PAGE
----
Spin fishing trips are all conducted from a boat, unless you request to wade. Wading will depend on the water levels. I guide in all weather conditions that do not have an element of danger. With over 60 miles of water available we can nearly always find a location that presents good fishing conditions. Graphite rods make wonderful conductors of electricity and we don’t want to get caught in a tornado, but a little snow, rain, and wind doesn’t hurt much and the fish don’t seem to mind. Any canceled trips will be at the guide’s discretion with safety given the highest consideration. A trip may be postponed, interrupted or even canceled if conditions are unsafe.
What you should bring on a guided trip?
- Waders if you desire to wade.
- Polarized sunglasses.
- A cap with a bill.
- Subtle, earth toned clothing, especially if wading is an option.
- Full rain gear
Rates For Guided Spin and/or Fly Fishing Trips
|Full Day||½ Day|
|1 or 2 people||$ 300||$ 225|
|3 people*||$ 400||$ 300|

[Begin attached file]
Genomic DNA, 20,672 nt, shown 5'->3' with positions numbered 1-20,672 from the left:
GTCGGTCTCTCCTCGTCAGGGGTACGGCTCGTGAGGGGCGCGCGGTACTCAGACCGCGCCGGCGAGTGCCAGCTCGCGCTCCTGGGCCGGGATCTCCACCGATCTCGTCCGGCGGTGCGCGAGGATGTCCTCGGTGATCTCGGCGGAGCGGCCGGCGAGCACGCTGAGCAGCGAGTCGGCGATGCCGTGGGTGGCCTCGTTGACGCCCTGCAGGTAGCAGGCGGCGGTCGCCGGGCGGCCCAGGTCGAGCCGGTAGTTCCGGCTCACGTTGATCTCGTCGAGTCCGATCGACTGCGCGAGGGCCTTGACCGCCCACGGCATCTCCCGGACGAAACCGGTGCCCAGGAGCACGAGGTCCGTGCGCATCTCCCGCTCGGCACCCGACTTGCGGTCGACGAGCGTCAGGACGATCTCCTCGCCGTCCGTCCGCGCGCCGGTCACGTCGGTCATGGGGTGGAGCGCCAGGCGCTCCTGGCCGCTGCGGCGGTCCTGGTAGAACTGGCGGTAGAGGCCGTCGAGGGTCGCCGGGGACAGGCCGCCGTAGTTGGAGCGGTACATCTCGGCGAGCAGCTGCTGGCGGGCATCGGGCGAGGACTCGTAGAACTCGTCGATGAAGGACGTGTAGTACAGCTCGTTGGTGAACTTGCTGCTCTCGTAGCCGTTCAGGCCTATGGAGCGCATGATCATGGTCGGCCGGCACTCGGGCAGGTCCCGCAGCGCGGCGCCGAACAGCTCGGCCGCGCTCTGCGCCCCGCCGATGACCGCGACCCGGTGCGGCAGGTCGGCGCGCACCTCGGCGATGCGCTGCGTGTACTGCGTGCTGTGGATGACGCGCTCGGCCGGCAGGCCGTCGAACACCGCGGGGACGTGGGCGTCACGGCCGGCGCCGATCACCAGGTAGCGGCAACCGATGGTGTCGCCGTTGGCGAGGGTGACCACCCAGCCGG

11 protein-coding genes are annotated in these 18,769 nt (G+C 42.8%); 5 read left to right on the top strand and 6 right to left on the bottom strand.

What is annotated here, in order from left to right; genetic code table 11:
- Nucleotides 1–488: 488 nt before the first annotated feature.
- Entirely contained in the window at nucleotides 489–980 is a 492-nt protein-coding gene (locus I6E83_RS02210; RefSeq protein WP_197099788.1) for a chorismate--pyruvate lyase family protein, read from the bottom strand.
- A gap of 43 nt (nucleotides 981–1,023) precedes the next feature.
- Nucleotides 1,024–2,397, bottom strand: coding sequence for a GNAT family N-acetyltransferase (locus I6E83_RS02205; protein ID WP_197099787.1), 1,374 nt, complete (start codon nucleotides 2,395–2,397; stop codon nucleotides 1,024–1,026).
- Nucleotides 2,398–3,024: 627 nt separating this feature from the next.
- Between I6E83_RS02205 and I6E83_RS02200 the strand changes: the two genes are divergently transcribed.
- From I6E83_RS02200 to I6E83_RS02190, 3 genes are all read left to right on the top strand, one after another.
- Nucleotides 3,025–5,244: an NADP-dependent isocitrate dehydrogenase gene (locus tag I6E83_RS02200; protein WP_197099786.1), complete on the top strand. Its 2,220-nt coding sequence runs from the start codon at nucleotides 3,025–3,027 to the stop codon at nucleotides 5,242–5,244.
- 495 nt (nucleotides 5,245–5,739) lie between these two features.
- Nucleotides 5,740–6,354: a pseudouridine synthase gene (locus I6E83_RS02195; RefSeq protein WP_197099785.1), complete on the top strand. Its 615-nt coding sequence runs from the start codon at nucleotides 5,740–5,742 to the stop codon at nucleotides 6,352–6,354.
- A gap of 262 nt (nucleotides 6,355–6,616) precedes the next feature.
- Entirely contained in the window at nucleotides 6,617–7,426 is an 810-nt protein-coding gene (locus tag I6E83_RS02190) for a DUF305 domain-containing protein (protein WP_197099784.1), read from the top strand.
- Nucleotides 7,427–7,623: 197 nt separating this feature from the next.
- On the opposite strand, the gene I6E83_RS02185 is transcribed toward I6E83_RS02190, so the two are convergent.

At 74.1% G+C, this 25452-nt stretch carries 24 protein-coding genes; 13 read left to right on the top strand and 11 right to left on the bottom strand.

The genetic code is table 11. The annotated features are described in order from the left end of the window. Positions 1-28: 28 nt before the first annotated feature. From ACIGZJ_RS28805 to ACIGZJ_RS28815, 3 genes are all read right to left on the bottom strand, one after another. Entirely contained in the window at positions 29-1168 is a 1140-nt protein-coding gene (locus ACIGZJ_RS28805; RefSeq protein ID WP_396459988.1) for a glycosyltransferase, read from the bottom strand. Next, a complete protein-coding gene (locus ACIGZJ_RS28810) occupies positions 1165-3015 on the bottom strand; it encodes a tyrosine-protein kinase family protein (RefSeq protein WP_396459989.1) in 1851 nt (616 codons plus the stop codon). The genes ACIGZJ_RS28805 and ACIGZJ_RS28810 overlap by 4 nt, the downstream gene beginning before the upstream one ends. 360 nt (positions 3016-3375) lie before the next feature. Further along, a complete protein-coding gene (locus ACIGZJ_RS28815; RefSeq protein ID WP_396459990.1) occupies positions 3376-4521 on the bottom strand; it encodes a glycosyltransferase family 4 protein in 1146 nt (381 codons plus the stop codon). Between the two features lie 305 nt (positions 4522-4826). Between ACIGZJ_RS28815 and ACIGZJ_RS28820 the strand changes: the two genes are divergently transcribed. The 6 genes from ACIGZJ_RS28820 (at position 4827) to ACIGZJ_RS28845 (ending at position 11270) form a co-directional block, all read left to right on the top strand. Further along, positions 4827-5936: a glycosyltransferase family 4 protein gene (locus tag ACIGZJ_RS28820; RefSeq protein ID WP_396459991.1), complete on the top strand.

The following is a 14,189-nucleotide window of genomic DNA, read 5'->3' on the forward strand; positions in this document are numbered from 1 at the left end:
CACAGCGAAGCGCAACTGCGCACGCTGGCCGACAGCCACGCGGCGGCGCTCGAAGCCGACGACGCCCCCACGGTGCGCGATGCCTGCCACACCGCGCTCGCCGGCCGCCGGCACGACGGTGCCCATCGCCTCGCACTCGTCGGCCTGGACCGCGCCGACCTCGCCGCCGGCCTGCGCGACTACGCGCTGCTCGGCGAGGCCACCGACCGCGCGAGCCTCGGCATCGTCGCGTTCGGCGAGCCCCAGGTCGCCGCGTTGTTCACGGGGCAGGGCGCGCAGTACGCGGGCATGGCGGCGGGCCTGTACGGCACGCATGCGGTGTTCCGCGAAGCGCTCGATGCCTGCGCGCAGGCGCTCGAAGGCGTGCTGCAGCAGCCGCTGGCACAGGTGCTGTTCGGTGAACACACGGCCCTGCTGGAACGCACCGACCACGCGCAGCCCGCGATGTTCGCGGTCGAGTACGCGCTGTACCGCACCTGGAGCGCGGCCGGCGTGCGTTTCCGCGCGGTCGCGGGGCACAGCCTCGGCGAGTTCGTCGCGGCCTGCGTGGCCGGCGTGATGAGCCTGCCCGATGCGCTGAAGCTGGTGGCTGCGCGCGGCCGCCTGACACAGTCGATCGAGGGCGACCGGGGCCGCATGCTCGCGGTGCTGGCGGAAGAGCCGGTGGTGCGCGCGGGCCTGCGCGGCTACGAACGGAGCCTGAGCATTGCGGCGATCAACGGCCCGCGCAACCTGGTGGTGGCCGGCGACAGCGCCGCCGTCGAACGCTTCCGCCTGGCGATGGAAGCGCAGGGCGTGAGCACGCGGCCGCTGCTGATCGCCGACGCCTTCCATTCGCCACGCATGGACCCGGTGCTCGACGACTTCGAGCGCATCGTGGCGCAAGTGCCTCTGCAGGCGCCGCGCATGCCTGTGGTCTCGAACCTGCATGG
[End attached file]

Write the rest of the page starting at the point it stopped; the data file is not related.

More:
Can I keep the fish I catch?
These fisheries are stocked with rainbows in quantities that require the harvesting of a number of them. I’m all for “Catch & Release” practices of fisheries managed for that, but for rainbows in the White River, it is not expected and will simply result in an overabundance of fish and less food all the fish, therefore you are welcome to keep up to a legal limit of rainbows.
Since our brown trout are managed differently, I release all brown trout, even those in excess of 24″. Pictures and measurements can be recorded and replica mounts are superior in everyway to original skin mounts. We offer a $50 contribution toward your replica mount of a trophy brown trout in excess of 24″.
I do not guide bait fishing trips except to catch a few fish for small children or someone that is handicapped and has difficulty casting. Unfortunately bait fishing can result in high fish mortality, especially if the rod is not in the hands of a experienced fisherman who immediately feels the “take”. The fish ends up swallowing both bait & hook and has a poor chance of surviving if released.
Water and soft drinks are furnished on all trips. Deli lunches are available for $ 8.00 per person. Something unique about my guide service, since I’m primarily a fly fishing guide, is I offer combination fly fishing/ spin fishing trips if you have a fishing companion who doesn’t want to fly fish.